Emily Zanelli says
Julie! I have the same dilemma with keto sugar free sweetened condensed milk recipes.. I’m fine with any thing will the lowest net carb and so many recipes… all different. A LOT say use Heavy WHIPPING cream.. which is 1g net carb per tsp. They say heavy cream has more net carbs. I’m simply trying to make the lowest net carb and sugar free keto condensed milk. The one I will try today calls for heavy whipping cream the box says 1g per tsp b ut t the internet says a cup of it has net 7 carbs in all.. they are all a little different. It’s about getting the count and the consistancy! Butter swerve.. Thank you I didnt know I could grind it! and the rest like yours. Other options coconut milk. I bought keto strips and I was shocked.. something isn’t right. Any one have an opinion? W HWC? Thanks
Hi Emily, great to see you are giving keto sugar-free recipes a try. The sugar free condensed milk works really well and, depending on the cream you use, contains much less carbs than regular sweetened condensed milk. I am not sure of your location so cannot advise a particular brand of cream to use. You mention the “box of cream” that you have lists the carbs as 1g per teaspoon. This seems very high. Google is definitely your friend when it comes to sourcing cream with the lowest net carbs. Be sure to key in your location when you do a search so you can obtain the most relevant information. I believe you are also wanting to know why heavy whipping cream is used for low carb/keto condensed milk recipes. The reason is heavy cream has a higher fat content and will give the finished product a rich, authentic taste that is almost identical to regular condensed milk but without the sugar. I hope this helps and wish you well with making the recipe.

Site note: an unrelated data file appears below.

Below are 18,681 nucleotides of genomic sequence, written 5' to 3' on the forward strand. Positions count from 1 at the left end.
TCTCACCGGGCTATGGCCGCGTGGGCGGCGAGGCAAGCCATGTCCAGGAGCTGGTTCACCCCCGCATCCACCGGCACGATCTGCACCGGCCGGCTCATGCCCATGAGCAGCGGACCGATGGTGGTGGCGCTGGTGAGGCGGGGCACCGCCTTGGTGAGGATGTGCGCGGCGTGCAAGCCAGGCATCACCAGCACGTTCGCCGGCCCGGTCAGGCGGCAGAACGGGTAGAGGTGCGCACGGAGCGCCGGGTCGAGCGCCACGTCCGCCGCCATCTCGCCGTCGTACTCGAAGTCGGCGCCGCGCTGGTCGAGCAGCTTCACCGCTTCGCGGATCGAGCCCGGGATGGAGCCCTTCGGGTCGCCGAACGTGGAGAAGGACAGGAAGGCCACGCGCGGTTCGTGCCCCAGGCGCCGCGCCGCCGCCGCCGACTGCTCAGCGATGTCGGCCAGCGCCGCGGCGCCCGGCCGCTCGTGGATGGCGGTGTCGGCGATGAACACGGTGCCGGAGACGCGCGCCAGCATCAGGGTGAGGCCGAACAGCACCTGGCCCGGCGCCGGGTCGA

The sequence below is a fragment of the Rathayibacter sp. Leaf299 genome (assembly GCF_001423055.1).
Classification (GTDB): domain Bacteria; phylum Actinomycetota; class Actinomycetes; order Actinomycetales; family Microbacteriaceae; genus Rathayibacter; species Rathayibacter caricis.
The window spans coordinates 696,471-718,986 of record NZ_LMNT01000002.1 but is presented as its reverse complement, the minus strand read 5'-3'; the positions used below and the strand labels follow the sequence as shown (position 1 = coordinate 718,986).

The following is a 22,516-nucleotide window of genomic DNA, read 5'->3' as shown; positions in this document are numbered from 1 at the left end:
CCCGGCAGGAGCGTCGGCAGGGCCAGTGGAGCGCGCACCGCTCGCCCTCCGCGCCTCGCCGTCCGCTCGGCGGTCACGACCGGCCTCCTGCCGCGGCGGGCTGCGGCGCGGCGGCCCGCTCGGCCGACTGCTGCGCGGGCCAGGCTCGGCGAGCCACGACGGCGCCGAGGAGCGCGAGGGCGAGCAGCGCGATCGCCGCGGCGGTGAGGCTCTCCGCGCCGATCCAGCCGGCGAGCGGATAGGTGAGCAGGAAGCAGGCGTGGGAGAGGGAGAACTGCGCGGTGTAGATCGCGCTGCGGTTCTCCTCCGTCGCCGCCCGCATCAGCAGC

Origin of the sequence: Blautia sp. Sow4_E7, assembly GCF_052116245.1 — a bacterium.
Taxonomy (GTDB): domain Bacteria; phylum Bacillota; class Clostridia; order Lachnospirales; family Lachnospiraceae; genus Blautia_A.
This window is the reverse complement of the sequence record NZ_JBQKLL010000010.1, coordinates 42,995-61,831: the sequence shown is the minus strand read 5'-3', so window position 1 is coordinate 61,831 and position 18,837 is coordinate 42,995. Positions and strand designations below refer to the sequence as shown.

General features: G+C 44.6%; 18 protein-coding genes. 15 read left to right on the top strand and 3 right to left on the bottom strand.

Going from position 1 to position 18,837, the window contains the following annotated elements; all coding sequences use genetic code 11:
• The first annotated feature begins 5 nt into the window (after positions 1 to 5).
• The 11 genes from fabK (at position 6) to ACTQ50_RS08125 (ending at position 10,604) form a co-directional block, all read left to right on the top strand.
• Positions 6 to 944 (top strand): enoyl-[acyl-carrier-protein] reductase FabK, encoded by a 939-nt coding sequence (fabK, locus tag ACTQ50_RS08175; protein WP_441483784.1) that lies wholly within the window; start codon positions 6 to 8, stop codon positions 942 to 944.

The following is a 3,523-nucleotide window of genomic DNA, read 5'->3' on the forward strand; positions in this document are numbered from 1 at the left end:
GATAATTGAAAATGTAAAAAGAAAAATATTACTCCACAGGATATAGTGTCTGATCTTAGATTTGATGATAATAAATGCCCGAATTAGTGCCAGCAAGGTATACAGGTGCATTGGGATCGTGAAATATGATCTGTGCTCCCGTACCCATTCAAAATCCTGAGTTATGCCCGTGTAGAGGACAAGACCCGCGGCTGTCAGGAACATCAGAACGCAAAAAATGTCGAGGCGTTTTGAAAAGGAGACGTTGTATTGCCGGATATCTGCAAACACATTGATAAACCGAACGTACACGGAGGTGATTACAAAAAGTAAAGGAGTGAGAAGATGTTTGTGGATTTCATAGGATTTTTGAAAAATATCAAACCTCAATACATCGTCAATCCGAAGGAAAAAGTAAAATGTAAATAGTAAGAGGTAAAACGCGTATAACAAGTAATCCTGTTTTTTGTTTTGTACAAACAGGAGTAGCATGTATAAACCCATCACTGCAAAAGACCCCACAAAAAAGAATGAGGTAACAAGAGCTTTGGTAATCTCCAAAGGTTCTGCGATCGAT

Emily Zanelli says
The carton of heavy whipping cream is from the fresh dairy section. I don’t mind animal or plant dairy. Just I know using a can of sweetened condensed milk is not keto. I live in Massachusetts and they don’t exactly have the best grip on it here. Even my doctor. I can read a label. He can’t read a blood test. I swear. It’s just to make it as little net carbs as possible. Butter and coconut are fine. You look at a can of condensed milk and plug in keto and I’m being told to make it. Google keeps giving me recipes with heavy whipping cream to make the condensed milk. Because of the net carbs. I do not want to use the can because google that and you will see. Google says heavy whipping cream is keto friendly. There are just so many different answers. Thank you for the help!